Maritime Gallery Pt 2

Maritime Gallery Part Two
 
 
 
 
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1643. Europe first learned of Fiji’s existence in 1643, when the Dutch East Indies yacht Heemskercq commanded by Abel Tasman, and the flute Zeehaen blundered across the north-eastern reefs and islands. Plagued by storm, Tasman could not land, his ships miraculously escaping wreck on the Nanuku Reef [or Heemskercq Shoals] before winning clear. Tasman’s risky encounter with the Fiji reef mazes scared off other mariners, and more than 130 years passed before European vessels again braved the perilous waters of what he called the Prins Wyllems Islands.
The second European navigator to venture into Fiji water was Captain James Cook. Cook seemed reluctant to risk Resolution, and Adventure here, perhaps after hearing about Fiji’s notorious reputation from the Tongans. Voyaging from Tonga to the New Hebrides [Vanuatu], he sighted Vatoa [Turtle Island]. Fijians seen on the shore fled when a boat from a ship landed, Cook sailed off to the south-west and saw no further Fijian Islands. A lasting legacy of Cook has been the name Feegee or Fiji, based on the Tongan pronunciation of Fiji, “Viti”.
 
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In April 1789, the crew of the H.M. armed transport Bounty mutinied off Tofua in the Tongan Islands. Lieutenant Bligh was the first European to appreciate the extent and complexity of the Fiji Islands. In 1797 the London Missionary Society ship Duff, sailing from Tonga to China, entered Fiji waters and was nearly wrecked on a reef, Captain Wilson noted the positions of various islands in the Northern Lau and sighted Taveuni and parts of Vanua Levu.
The development of Australia as a colony, led to an increase in shipping in the southwest Pacific and some merchant ships inevitably strayed to Fiji. In 1794 the ships Arthur approached from the west and escaped after beating off a canoe with gunfire. Fiji’s last western visitor in the eighteenth century was the American merchant ship Ann and Hope from which Beqa, Vatulele, south west Viti Levu and the Mamanuca’s were sighted in 1799.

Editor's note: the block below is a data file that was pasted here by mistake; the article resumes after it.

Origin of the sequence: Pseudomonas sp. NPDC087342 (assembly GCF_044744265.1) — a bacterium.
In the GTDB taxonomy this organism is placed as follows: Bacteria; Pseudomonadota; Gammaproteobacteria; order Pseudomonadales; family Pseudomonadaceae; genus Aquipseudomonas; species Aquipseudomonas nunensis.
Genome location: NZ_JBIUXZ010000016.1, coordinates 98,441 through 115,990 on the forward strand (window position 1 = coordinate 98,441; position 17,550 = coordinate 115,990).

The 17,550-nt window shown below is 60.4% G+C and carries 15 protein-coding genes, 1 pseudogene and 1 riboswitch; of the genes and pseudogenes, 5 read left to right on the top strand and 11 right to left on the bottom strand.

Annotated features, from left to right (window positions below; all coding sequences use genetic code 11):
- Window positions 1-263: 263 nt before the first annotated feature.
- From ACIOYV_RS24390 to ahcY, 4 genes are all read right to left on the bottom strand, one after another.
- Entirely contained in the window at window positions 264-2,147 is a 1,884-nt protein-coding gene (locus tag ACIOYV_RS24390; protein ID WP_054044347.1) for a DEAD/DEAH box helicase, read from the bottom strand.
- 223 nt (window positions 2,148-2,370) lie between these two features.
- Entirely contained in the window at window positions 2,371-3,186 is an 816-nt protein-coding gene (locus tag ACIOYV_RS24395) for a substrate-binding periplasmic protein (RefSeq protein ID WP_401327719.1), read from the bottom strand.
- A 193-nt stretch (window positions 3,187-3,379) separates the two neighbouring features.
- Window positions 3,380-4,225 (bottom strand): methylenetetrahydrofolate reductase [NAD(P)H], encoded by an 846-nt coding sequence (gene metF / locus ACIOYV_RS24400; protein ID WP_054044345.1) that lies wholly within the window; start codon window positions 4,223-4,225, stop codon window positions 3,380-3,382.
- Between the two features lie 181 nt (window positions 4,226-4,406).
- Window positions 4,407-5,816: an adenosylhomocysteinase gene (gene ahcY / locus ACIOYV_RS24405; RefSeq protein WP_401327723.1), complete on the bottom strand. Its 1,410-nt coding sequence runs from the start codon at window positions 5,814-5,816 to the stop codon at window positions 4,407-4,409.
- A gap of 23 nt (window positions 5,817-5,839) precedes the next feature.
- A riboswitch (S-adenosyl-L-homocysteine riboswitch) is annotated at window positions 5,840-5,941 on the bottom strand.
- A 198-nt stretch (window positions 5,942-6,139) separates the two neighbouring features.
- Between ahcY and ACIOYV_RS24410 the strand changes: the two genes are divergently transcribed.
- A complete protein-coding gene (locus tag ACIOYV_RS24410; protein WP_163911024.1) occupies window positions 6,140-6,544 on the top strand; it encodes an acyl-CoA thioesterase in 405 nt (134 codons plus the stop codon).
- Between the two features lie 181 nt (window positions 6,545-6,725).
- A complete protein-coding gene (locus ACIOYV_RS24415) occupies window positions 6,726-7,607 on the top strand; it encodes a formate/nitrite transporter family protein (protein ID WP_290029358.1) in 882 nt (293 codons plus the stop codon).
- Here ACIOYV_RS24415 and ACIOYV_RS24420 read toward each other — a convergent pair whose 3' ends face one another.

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1800-1860. Many foreign sailors were wrecked, marooned or deserted from ships in Fiji in the early 1800’s. Some settled among the Fijian attaching themselves to chiefly households as mercenaries, carpenters and gunsmiths, and acting as intermediaries between chiefs and trading ships.
The crews of merchantmen plying the Pacific were usually racially mixed, and this reflected in beachcomber ranks. Among those stranded in Fiji were, apart from Americans and Europeans, Bengali Lascars, Chinese, African-Americans, Native Americans, Manila-men and various Polynesians, especially Tahitians, Hawaiians and Māoris. Some were skilled wood carvers and left their distinctive decoration on Fijian clubs.
 
 
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We then moved over to the other side of the gallery and  learned about the various types of fishing. The men in boats, the ladies from the shore.
 
 
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Different styles of fishing boat.